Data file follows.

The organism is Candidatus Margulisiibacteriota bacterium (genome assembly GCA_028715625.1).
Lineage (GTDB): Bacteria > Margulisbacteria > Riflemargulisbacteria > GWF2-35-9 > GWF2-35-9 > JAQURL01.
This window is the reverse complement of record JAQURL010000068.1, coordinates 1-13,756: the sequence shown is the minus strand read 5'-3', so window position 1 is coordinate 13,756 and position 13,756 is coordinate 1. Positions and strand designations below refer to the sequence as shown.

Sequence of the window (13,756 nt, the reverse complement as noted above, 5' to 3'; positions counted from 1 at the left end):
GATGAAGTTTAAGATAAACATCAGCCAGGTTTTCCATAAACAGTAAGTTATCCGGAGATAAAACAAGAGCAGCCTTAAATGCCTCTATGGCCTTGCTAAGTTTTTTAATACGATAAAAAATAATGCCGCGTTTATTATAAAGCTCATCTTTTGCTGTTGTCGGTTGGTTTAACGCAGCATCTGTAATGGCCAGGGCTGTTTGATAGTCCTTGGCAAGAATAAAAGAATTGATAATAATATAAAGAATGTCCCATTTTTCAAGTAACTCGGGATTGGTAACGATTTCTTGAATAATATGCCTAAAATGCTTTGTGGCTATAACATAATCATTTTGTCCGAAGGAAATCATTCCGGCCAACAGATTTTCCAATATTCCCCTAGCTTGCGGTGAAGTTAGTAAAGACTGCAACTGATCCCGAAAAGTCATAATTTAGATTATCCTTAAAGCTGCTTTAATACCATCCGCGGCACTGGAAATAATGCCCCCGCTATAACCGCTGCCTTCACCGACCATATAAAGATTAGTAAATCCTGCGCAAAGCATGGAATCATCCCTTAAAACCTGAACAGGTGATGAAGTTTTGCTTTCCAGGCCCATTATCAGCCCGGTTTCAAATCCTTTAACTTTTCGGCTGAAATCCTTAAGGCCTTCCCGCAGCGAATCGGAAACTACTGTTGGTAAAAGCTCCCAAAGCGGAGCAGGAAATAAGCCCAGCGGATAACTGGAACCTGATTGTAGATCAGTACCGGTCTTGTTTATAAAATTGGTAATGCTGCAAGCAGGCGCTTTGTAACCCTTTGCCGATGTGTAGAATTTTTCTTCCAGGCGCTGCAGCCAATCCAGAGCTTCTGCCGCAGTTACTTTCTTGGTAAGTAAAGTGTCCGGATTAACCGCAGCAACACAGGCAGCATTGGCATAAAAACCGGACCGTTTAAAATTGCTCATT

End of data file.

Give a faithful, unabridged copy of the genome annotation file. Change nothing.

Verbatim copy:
The organism is Candidatus Margulisiibacteriota bacterium (genome assembly GCA_028715625.1).
Lineage (GTDB): Bacteria > Margulisbacteria > Riflemargulisbacteria > GWF2-35-9 > GWF2-35-9 > JAQURL01.
This window is the reverse complement of record JAQURL010000068.1, coordinates 1-13,756: the sequence shown is the minus strand read 5'-3', so window position 1 is coordinate 13,756 and position 13,756 is coordinate 1. Positions and strand designations below refer to the sequence as shown.

Sequence of the window (13,756 nt, the reverse complement as noted above, 5' to 3'; positions counted from 1 at the left end):
GATGAAGTTTAAGATAAACATCAGCCAGGTTTTCCATAAACAGTAAGTTATCCGGAGATAAAACAAGAGCAGCCTTAAATGCCTCTATGGCCTTGCTAAGTTTTTTAATACGATAAAAAATAATGCCGCGTTTATTATAAAGCTCATCTTTTGCTGTTGTCGGTTGGTTTAACGCAGCATCTGTAATGGCCAGGGCTGTTTGATAGTCCTTGGCAAGAATAAAAGAATTGATAATAATATAAAGAATGTCCCATTTTTCAAGTAACTCGGGATTGGTAACGATTTCTTGAATAATATGCCTAAAATGCTTTGTGGCTATAACATAATCATTTTGTCCGAAGGAAATCATTCCGGCCAACAGATTTTCCAATATTCCCCTAGCTTGCGGTGAAGTTAGTAAAGACTGCAACTGATCCCGAAAAGTCATAATTTAGATTATCCTTAAAGCTGCTTTAATACCATCCGCGGCACTGGAAATAATGCCCCCGCTATAACCGCTGCCTTCACCGACCATATAAAGATTAGTAAATCCTGCGCAAAGCATGGAATCATCCCTTAAAACCTGAACAGGTGATGAAGTTTTGCTTTCCAGGCCCATTATCAGCCCGGTTTCAAATCCTTTAACTTTTCGGCTGAAATCCTTAAGGCCTTCCCGCAGCGAATCGGAAACTACTGTTGGTAAAAGCTCCCAAAGCGGAGCAGGAAATAAGCCCAGCGGATAACTGGAACCTGATTGTAGATCAGTACCGGTCTTGTTTATAAAATTGGTAATGCTGCAAGCAGGCGCTTTGTAACCCTTTGCCGATGTGTAGAATTTTTCTTCCAGGCGCTGCAGCCAATCCAGAGCTTCTGCCGCAGTTACTTTCTTGGTAAGTAAAGTGTCCGGATTAACCGCAGCAACACAGGCAGCATTGGCATAAAAACCGGACCGTTTAAAATTGCTCATT